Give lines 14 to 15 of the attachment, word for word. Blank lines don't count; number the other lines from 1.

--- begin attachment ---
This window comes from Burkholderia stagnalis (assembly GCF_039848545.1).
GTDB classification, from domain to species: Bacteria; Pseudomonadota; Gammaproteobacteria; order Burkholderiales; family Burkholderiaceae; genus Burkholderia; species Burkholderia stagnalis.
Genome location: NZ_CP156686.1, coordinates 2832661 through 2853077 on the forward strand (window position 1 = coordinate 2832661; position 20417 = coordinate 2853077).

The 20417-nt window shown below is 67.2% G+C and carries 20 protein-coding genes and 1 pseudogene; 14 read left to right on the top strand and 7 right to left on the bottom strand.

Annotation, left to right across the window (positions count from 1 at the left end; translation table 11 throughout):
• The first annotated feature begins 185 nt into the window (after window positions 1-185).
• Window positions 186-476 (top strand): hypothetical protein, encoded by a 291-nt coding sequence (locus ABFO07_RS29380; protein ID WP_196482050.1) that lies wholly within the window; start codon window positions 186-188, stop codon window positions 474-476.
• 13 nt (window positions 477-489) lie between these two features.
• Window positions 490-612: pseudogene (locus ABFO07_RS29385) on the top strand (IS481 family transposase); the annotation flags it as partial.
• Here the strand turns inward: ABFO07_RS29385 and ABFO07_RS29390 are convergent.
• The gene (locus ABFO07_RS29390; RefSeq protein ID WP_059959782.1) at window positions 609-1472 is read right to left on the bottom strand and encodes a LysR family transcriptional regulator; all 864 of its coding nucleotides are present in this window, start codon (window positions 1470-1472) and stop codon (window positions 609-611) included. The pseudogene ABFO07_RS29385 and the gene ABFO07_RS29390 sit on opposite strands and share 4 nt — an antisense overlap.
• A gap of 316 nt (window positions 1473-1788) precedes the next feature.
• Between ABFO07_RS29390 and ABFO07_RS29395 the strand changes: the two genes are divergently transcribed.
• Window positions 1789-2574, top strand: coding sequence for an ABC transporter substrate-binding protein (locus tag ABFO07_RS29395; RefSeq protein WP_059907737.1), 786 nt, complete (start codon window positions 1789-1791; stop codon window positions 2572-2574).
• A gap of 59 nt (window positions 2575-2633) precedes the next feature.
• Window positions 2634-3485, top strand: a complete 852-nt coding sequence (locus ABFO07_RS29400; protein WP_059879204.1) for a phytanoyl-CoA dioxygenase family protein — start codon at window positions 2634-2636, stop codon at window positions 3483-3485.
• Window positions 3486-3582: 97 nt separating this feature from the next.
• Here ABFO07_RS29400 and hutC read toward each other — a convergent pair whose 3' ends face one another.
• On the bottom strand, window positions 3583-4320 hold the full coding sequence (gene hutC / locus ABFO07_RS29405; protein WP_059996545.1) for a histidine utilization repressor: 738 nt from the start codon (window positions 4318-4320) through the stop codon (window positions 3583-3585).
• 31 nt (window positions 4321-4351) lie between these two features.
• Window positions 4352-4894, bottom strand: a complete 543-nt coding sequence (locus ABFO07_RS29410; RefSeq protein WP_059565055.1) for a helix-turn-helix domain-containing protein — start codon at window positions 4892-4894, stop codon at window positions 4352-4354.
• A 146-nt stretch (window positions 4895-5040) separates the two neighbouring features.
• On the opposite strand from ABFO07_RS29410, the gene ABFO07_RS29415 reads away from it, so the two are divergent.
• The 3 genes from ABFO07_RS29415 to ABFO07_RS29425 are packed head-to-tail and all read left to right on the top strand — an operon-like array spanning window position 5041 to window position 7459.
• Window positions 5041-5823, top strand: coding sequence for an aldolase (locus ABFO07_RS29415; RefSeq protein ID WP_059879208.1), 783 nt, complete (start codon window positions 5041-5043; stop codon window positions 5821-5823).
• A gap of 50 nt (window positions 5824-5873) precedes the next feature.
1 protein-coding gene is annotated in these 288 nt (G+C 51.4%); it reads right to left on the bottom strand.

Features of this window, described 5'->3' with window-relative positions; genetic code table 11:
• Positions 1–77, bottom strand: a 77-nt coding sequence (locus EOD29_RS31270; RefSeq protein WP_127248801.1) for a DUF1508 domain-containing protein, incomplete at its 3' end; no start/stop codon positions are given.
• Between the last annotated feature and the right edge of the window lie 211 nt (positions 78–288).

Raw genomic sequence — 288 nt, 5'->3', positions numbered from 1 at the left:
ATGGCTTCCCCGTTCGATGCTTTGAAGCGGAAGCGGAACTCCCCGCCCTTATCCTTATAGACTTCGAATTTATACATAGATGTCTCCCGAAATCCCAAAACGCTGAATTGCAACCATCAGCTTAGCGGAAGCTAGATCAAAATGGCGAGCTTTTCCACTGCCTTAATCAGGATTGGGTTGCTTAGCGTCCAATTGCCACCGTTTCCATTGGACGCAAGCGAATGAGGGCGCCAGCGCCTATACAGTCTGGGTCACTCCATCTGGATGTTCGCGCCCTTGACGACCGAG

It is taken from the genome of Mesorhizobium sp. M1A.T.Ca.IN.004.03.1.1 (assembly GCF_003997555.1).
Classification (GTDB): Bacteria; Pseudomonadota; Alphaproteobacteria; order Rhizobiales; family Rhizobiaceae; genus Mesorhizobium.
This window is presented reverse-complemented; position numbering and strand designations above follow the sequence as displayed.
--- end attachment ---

• Window positions 1789-2574, top strand: coding sequence for an ABC transporter substrate-binding protein (locus tag ABFO07_RS29395; RefSeq protein WP_059907737.1), 786 nt, complete (start codon window positions 1789-1791; stop codon window positions 2572-2574).
• A gap of 59 nt (window positions 2575-2633) precedes the next feature.